Callaway Board Elects Drapeau


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BOARDROOMS AND BUYBACKS AT CALLAWAY: Callaway Golfs board of directors has elected company president and CEO Ron Drapeau chairman, filling the vacancy created by the death July 5 of company founder Ely Callaway.
Drapeau, a former executive with Lynx Golf when that company was a part of Zurn Industries, joined Callaway in 1996. The inside word was that even before his cancer was detected, the late Mr. Callaway privately polled his top executives as to who should be his successor. Drapeaus name came up again and again, said sources close to the situation.
Like his predecessor, Drapeau will combine all three top executive positions in one person. But it wasnt always so at Callaway. Ely Callaway held all three positions at various times, but in the mid-1990s, he was chairman and CEO while Riverside, Calif. lawyer Don Dye served as president.
In many golf companies, as well as in other industries, the president oversees day-to-day operations and participates as an adviser on matters of long-term strategy. The CEO and chairman often do the reverse. Drapeau has long been recognized for his operational skill in golf industry circles, and his strategic star has been rising in recent years as well.
Callaways board also authorized the repurchase of company stock from the open market or in private transactions up to a total cost of $100 million to the company. The buyback program, which should increase the market value of remaining shares, will be completed by Dec. 31, 2002. At its Aug. 21 price of just under $17 per share, Callaway could buy back more than 5.8 million shares. As of that date, there are about 71 million Callaway shares outstanding.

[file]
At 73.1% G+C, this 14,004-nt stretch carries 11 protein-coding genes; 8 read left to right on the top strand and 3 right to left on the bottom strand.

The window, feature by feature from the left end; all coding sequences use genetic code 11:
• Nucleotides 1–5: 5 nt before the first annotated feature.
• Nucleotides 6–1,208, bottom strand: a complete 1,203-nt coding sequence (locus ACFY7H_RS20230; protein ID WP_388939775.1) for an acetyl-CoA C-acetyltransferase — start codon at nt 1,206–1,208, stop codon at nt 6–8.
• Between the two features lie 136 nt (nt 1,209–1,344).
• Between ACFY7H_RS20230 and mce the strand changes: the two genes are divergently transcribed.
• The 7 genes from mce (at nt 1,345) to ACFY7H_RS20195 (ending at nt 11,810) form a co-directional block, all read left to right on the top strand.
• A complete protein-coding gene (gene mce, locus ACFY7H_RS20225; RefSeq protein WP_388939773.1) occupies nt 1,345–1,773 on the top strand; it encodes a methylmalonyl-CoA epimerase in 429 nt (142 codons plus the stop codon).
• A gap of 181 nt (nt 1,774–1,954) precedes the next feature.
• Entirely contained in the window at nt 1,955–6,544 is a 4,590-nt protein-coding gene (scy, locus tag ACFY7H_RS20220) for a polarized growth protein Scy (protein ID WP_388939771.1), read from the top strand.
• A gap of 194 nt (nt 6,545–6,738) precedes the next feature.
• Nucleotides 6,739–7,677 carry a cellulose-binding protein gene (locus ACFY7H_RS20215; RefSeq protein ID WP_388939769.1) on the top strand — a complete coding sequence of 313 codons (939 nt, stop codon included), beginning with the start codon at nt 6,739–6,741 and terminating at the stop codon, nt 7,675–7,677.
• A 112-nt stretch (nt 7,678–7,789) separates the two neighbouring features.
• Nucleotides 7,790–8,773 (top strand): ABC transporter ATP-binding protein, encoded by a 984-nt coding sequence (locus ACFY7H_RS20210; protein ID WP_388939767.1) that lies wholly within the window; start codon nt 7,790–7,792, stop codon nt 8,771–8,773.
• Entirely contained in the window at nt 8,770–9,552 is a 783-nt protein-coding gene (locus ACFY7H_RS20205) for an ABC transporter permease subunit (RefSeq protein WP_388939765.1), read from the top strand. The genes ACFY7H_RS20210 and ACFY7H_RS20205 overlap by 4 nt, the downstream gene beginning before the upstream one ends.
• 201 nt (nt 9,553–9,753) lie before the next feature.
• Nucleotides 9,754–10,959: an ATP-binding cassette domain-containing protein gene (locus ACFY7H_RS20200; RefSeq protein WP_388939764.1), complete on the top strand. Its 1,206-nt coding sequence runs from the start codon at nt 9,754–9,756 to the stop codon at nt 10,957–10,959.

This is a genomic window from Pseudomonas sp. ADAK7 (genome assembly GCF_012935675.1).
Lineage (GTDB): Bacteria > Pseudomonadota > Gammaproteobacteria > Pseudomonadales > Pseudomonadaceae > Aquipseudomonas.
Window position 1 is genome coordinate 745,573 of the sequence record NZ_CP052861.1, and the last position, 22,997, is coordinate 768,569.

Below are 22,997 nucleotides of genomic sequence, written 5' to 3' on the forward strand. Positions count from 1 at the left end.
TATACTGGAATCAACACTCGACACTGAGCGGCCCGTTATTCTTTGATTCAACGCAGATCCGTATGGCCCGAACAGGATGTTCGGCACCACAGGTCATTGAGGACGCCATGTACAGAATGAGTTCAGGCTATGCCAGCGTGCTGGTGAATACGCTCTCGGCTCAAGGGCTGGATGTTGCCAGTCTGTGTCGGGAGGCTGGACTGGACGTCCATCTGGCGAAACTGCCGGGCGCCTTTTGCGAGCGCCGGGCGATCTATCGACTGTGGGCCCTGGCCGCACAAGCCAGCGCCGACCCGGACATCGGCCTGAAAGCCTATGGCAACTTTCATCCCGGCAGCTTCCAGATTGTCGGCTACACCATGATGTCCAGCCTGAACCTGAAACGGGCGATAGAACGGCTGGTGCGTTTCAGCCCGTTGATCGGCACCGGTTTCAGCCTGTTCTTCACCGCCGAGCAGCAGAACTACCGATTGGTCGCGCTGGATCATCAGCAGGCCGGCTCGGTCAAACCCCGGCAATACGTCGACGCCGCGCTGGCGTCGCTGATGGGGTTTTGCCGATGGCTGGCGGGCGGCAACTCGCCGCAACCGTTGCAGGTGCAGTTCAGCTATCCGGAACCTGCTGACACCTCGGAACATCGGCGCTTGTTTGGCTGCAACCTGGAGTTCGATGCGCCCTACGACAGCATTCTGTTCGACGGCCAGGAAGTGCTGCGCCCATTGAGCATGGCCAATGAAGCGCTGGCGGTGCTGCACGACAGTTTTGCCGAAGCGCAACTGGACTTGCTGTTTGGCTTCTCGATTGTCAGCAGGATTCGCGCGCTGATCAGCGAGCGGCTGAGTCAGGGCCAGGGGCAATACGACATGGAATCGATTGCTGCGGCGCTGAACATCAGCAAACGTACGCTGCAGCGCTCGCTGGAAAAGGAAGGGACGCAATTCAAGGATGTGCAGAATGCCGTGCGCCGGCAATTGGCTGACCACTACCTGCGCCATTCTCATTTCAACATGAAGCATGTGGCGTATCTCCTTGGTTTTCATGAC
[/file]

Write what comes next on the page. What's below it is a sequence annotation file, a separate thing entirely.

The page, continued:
The Callaway board also voted a 7-cent second quarter dividend payable Sept. 21 to shareholders of record as of Aug. 31.
SUCCESSOR TO OLD TOM WINS AWARD: Everyone in eastern Scotlands Kingdom of Fife who knows golf knows Walter Woods, greenkeeper at the Old Course at St. Andrews for 21 of his 33 years as a golf course superintendent. Now Woods is being recognized with an award named for one of his distant ' but famous ' predecessors in that job.
Next February in Orlando, Woods will receive the Old Tom Morris Award from the Golf Course Superintendents Association of America. The GCSAA gives the award annually to a person who 'through a continuing lifetime commitment to the game of golf has helped to mold the welfare of the game in a manner and style exemplified by Old Tom Morris.' Morris, of course, was a four-time Open Championship winner in the nineteenth century and the long-time greenkeeper of the hallowed links. His grave, in the churchyard on the other end of town from the course, is still visited regularly, as collections of scorecards and pencils left there as tributes attest.
Woods, now retired, still consults with local golf courses (such as the new track at Kingsbarns, six miles down the coast road from St. Andrews) and the PGA European Tour.